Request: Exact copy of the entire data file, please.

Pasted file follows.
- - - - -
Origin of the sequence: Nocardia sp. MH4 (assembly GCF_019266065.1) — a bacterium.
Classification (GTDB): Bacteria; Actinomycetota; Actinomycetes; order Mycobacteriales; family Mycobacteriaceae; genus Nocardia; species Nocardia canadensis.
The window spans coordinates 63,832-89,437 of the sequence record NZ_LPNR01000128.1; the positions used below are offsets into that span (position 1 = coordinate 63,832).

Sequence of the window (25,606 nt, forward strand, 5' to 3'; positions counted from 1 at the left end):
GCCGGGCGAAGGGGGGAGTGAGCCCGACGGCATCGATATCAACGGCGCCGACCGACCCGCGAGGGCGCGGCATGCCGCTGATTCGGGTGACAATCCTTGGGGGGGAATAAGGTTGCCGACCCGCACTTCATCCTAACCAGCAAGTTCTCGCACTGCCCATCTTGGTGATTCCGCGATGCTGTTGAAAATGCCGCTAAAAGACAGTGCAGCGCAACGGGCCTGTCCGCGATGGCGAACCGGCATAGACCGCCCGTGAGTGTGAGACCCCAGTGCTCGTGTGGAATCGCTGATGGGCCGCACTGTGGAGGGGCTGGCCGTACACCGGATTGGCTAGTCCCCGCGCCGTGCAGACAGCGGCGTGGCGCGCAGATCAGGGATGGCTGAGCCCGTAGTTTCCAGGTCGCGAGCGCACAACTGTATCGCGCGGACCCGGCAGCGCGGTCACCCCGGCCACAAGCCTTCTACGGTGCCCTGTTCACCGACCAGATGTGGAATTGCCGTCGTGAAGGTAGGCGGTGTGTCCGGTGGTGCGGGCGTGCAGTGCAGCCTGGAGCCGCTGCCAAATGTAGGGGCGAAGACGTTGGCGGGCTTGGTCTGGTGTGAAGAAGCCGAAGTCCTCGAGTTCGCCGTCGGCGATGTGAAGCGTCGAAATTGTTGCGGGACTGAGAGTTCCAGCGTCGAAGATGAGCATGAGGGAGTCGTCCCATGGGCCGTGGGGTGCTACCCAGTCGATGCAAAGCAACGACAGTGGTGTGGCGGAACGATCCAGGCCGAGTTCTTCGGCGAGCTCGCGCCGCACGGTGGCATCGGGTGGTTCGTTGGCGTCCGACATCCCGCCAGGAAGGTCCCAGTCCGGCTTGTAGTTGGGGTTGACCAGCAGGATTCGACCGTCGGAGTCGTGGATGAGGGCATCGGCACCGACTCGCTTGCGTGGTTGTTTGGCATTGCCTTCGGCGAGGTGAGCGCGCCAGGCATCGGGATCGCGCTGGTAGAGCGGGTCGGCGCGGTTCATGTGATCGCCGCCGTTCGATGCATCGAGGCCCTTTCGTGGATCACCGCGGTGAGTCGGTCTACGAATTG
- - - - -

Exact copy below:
Origin of the sequence: Nocardia sp. MH4 (assembly GCF_019266065.1) — a bacterium.
Classification (GTDB): Bacteria; Actinomycetota; Actinomycetes; order Mycobacteriales; family Mycobacteriaceae; genus Nocardia; species Nocardia canadensis.
The window spans coordinates 63,832-89,437 of the sequence record NZ_LPNR01000128.1; the positions used below are offsets into that span (position 1 = coordinate 63,832).

Sequence of the window (25,606 nt, forward strand, 5' to 3'; positions counted from 1 at the left end):
GCCGGGCGAAGGGGGGAGTGAGCCCGACGGCATCGATATCAACGGCGCCGACCGACCCGCGAGGGCGCGGCATGCCGCTGATTCGGGTGACAATCCTTGGGGGGGAATAAGGTTGCCGACCCGCACTTCATCCTAACCAGCAAGTTCTCGCACTGCCCATCTTGGTGATTCCGCGATGCTGTTGAAAATGCCGCTAAAAGACAGTGCAGCGCAACGGGCCTGTCCGCGATGGCGAACCGGCATAGACCGCCCGTGAGTGTGAGACCCCAGTGCTCGTGTGGAATCGCTGATGGGCCGCACTGTGGAGGGGCTGGCCGTACACCGGATTGGCTAGTCCCCGCGCCGTGCAGACAGCGGCGTGGCGCGCAGATCAGGGATGGCTGAGCCCGTAGTTTCCAGGTCGCGAGCGCACAACTGTATCGCGCGGACCCGGCAGCGCGGTCACCCCGGCCACAAGCCTTCTACGGTGCCCTGTTCACCGACCAGATGTGGAATTGCCGTCGTGAAGGTAGGCGGTGTGTCCGGTGGTGCGGGCGTGCAGTGCAGCCTGGAGCCGCTGCCAAATGTAGGGGCGAAGACGTTGGCGGGCTTGGTCTGGTGTGAAGAAGCCGAAGTCCTCGAGTTCGCCGTCGGCGATGTGAAGCGTCGAAATTGTTGCGGGACTGAGAGTTCCAGCGTCGAAGATGAGCATGAGGGAGTCGTCCCATGGGCCGTGGGGTGCTACCCAGTCGATGCAAAGCAACGACAGTGGTGTGGCGGAACGATCCAGGCCGAGTTCTTCGGCGAGCTCGCGCCGCACGGTGGCATCGGGTGGTTCGTTGGCGTCCGACATCCCGCCAGGAAGGTCCCAGTCCGGCTTGTAGTTGGGGTTGACCAGCAGGATTCGACCGTCGGAGTCGTGGATGAGGGCATCGGCACCGACTCGCTTGCGTGGTTGTTTGGCATTGCCTTCGGCGAGGTGAGCGCGCCAGGCATCGGGATCGCGCTGGTAGAGCGGGTCGGCGCGGTTCATGTGATCGCCGCCGTTCGATGCATCGAGGCCCTTTCGTGGATCACCGCGGTGAGTCGGTCTACGAATTG